For a capitol city with a turbulent past Dublin is one of the more laid-back places to visit.
The city’s architecture, especially the Georgian style, captivates both first and veteran visitors. Flat-fronted townhouses built of brick are best seen in along cobblestoned Henrietta Street. Leinster House, the mid 18th century Palladian design of architect Richard Cassels, became an inspiration for the White House decades later.
Dublin has been a destination of choice for centuries since Vikings settled at a fording place on the River Liffey. While the Scandinavian raiders’ luggage was basic at best, there is no doubt Sven or Gunnar would have appreciated having a number of the Baggalini Messeger Bagg’s with them. Lightweight and created from crinkle nylon the sling bag comes in a series of color combinations makes it perfect for ocean crossings, matching any outfit and having plenty of space for paperwork, lipstick and a bit of armor.
The General Post Office (GPO) on the Dublin’s main thoroughfare, O’Connell Street, is another classic building. With its six fluted Ionic columns and classic symmetrical styling the building was completed in 1818. 98 years later, the GPO served as the headquarters for Irish nationalists while they battled the British forces during the Easter Uprising. The bullet holes can still be seen today in the columns.
Irish struggle for independence is told through the numerous statues along O’Connell Street’s median. Most are 19th and 20th century patriots, like Daniel O’Connell, Charles Stewart Parnell and the impassioned James Larkin with large hands raised skyward.
Glasses are raised high at the Guinness Storehouse during its daily self-guided tours. Since 1725 the dark brown stout ale with its distinctive taste from roasted unmalted barley has been made here. At one time it was heralded for it health benefits, though at the time drinking from the Liffey was not desirable.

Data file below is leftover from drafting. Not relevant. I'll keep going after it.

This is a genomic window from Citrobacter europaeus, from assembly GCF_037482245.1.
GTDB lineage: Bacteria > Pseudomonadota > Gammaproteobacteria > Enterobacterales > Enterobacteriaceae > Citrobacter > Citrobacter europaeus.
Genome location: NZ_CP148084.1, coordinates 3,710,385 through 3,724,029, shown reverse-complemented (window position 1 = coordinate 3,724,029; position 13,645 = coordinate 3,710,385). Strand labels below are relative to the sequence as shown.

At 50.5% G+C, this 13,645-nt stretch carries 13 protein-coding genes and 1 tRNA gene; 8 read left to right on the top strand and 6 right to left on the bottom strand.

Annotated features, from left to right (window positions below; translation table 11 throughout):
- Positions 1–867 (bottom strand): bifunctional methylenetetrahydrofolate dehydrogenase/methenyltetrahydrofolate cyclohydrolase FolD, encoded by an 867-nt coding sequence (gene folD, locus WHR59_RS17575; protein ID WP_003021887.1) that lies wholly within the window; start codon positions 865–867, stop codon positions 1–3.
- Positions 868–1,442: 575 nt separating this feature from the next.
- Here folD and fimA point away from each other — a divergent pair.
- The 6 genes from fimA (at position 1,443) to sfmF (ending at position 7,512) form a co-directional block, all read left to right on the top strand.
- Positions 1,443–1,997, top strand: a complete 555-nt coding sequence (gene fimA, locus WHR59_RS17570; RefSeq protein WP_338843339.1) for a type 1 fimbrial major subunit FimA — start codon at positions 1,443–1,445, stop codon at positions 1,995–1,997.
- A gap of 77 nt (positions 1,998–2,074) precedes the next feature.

Temple Bar, on the river’s south bank, is a neighborhood known for its cultural and nightlife riches. This is where you will find museums like the Irish Film Institute. Follow up a cultural event by heading out to a pub. The Oliver St. John Gogarty is one of the best-loved. On weekend mornings Temple Bar buzzes with markets full of flea market finds and freshly made items, like cheese, from rural farms.
Getting outside Dublin to places in nearby County Wicklow will allow you to enjoy the
beaches of Portmarnock and Malahide and go bird watching along the coastline. Catch a DART bus for an economical ride with the locals.
Back in this compact city walking is a popular mode of transportation; so having a trusty handbag to hold your necessary items is key. Wander up Grafton Street, which is car-free, and encounter street performers among dining and shopping establishments. Many Dublin buskers have gone on to globally respected musical careers such as the acclaimed acoustical guitar duo Rodrigo y Gabriela.
At the College Green end of Grafton Street find the beloved statute of Molly Malone, the fictional fishmonger pushing a wagon of cockles and mussels. College Green serves as an entrance to Trinity College was where literary types like Jonathon Swift, Oscar Wilde and “Frankenstein’s” Bram Stoker studied.
Created in approximately 800 A.D. on calf vellum it is highly illustrated books of the Christian Gospel. Multiple pages are bound in four volumes and available for viewing. It is also where the famed Book of Kells resides.
Dublin is a small enough to be covered at the beginning or end of a longer European journey or from the East Coast hop over for a long weekend of fun. And doing Dublin should be experience enjoyed by all.
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